The bonds are supported by $161.7 million of mortgages, according to Fitch. The borrowers have credit scores a bit lower than prime on average, and the bonds carry extra risk because, for example, the homeowner may have high levels of debt compared to income, the ratings company said. Borrowers for about 47 percent of the debt had a prior credit problem, such as having filed for bankruptcy or gone through foreclosure.
Fitch said it expects to assign credit ratings as high as A to the bonds. Credit Suisse will underwrite the offering.
The deal represents the latest small step in the slow recovery of the private-label mortgage-backed securities market, which swelled to bubble proportions a decade ago before bursting in 2008 when markets seized up over concerns about the quality of the collateral in the loans.
Since the crisis, most mortgage bonds that have been issued have had government backing. Outside of those, the majority have been backed by old, soured debt or big loans made to the wealthiest Americans. Wall Street has been trying to change that by testing the waters for new deals.
The Lone Star deal is designed "to provide credit to underserved borrowers and increase homeownership amongst borrowers who are locked out of the agency mortgage process," company spokesman Joe Sala said in a statement.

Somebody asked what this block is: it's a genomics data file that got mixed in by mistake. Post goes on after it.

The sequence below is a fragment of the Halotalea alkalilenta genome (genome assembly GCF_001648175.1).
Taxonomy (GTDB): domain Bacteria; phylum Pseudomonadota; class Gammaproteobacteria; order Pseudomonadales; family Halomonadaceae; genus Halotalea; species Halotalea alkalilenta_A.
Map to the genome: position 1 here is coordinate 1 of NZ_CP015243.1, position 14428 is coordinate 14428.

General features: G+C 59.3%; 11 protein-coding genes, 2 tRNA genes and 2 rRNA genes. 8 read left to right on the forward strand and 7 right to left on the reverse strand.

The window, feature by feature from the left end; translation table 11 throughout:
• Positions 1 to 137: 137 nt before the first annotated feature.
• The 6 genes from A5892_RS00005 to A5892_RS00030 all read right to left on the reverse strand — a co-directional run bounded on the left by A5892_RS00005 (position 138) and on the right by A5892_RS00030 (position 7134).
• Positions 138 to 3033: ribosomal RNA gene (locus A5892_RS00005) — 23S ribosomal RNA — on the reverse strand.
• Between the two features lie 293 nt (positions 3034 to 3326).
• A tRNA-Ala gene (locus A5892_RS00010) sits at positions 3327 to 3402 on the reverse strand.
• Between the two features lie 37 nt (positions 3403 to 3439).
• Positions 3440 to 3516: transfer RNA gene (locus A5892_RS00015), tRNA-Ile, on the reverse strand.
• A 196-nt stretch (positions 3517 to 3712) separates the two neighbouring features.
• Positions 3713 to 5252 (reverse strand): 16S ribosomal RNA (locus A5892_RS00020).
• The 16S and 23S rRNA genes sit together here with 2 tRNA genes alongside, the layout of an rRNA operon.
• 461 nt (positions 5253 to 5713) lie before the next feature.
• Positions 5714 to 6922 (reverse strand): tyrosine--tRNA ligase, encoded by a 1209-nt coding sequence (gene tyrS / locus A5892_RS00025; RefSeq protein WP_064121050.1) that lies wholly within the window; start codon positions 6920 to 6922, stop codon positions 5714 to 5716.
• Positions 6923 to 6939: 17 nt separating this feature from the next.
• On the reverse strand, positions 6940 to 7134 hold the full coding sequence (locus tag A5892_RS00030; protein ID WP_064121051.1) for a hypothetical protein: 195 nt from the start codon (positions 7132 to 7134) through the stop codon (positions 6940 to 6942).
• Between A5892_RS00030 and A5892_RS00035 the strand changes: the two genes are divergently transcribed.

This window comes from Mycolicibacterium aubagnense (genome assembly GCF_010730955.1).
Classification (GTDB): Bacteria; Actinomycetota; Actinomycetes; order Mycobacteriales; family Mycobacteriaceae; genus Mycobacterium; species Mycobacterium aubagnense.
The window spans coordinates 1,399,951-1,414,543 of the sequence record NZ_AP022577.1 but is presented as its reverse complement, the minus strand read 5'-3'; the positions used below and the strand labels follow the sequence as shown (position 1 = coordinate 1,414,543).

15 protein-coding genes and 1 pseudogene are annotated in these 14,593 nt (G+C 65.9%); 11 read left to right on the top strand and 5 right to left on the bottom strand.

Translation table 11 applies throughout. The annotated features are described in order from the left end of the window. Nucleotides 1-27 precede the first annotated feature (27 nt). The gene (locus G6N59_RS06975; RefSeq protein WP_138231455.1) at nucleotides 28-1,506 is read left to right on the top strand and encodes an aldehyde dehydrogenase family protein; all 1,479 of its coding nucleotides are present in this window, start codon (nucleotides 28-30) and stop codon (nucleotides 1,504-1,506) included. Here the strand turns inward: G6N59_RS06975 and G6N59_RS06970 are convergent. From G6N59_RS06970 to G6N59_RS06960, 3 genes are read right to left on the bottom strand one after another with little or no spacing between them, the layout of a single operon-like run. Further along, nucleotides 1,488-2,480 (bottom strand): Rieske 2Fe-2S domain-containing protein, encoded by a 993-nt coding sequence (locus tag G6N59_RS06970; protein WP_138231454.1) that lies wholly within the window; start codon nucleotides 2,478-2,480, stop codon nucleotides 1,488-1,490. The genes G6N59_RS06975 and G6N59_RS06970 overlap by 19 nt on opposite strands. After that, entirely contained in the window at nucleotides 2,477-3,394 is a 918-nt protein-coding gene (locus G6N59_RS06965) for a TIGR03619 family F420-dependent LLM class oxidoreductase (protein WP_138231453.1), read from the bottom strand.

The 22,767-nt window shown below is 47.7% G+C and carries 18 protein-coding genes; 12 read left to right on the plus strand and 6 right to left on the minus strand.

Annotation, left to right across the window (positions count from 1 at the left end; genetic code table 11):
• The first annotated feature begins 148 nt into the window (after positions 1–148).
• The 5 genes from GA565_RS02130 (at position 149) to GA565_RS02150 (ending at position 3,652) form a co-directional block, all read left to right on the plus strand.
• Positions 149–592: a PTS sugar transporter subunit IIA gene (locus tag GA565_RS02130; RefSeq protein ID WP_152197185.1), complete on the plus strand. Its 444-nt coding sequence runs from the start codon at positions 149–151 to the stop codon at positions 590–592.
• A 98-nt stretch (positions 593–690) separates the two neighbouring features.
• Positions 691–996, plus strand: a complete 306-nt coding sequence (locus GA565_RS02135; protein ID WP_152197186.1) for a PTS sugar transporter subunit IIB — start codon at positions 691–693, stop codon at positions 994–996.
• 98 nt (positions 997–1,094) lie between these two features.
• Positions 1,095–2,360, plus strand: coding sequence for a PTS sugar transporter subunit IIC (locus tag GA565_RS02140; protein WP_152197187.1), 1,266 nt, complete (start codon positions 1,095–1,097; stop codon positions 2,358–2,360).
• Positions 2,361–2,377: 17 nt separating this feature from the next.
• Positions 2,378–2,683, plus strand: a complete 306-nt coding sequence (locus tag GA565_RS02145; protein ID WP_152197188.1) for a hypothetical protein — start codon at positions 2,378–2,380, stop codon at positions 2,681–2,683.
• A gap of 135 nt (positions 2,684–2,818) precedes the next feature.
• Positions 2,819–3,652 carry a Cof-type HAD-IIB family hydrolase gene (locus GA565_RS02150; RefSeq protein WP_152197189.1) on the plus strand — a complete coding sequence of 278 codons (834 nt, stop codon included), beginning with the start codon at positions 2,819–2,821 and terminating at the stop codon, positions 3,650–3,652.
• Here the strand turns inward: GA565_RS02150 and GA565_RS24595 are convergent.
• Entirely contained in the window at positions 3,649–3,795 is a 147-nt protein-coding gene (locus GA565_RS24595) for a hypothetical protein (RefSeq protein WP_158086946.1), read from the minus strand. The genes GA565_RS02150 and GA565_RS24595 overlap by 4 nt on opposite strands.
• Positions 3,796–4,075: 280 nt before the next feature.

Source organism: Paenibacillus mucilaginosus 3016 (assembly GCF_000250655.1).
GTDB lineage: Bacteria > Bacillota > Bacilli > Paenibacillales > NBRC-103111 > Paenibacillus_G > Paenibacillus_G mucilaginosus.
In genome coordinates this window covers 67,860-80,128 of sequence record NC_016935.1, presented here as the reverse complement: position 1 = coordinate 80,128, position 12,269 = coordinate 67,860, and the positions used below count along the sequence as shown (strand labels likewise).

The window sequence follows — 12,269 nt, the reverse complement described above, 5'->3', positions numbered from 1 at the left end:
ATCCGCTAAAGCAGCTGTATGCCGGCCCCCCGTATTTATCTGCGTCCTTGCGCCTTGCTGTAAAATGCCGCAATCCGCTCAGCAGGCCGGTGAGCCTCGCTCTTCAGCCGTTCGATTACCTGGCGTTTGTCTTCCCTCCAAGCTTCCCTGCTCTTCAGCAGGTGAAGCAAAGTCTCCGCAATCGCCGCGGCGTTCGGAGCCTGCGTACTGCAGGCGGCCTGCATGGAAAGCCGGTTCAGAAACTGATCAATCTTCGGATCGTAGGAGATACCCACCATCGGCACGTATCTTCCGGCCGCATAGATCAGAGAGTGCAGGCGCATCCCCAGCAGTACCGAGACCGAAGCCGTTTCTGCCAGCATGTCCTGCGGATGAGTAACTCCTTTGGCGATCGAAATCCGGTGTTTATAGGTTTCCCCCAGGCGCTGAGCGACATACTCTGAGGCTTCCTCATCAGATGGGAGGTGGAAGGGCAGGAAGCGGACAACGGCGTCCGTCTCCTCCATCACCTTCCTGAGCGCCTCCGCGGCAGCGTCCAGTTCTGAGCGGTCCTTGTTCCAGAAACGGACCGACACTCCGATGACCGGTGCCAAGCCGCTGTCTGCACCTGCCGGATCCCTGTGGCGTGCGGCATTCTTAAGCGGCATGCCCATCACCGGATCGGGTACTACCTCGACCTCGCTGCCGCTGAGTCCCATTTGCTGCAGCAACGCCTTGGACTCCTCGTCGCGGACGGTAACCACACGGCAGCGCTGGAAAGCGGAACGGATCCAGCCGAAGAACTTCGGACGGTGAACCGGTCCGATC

Justin Perras, spokesman for Credit Suisse declined to comment.
The ratings company said it evaluated the bonds using the framework it previously used for "Alt-A
" home loan
s, with some variations based on the mortgages. Alt-A
loans were common before the housing bubble burst, and were non-prime mortgages whose borrowers may have had relatively high credit scores but didn’t qualify for home loan
s that could get packaged into government-backed mortgage bonds.
Many, for example, were small-business owners that couldn’t document their income because they kept much of their earnings at their companies to reduce their personal income taxes.
Lone Star’s offering, which is called called COLT 2016-1 Mortgage Loan Trust, differs from the kind of subprime-mortgage bonds sold leading up to the crisis in a number of ways, said Fitch’s Sandro Scenga.
Fitch noted that 100 percent of the underlying loans were made after income was documented, he said. All of the loans have also undergone a third-party, due-diligence review, and were underwritten to meet the standards required by a new law called the Ability-to-Repay rule.
Lone Star will retain at least 5 percent interest in the deal, the Fitch report said, ensuring that sellers of such mortgage bonds keep "skin in the game" and will suffer along with investors if the debt goes bad.
These new protections come as banks worldwide struggle to restore investor confidence as sanctions for misconduct mount amid probes into foreign-exchange rigging and the mis-selling of mortgages and associated products on both sides of the Atlantic. Macquarie Group Ltd. estimates litigation has cost banks more than $170 billion globally since 2008.
Lone Star Funds is planning to issue the first rated bonds backed by mortgages to borrowers with weaker credit since the 2008 financial crisis, according to Fitch Ratings.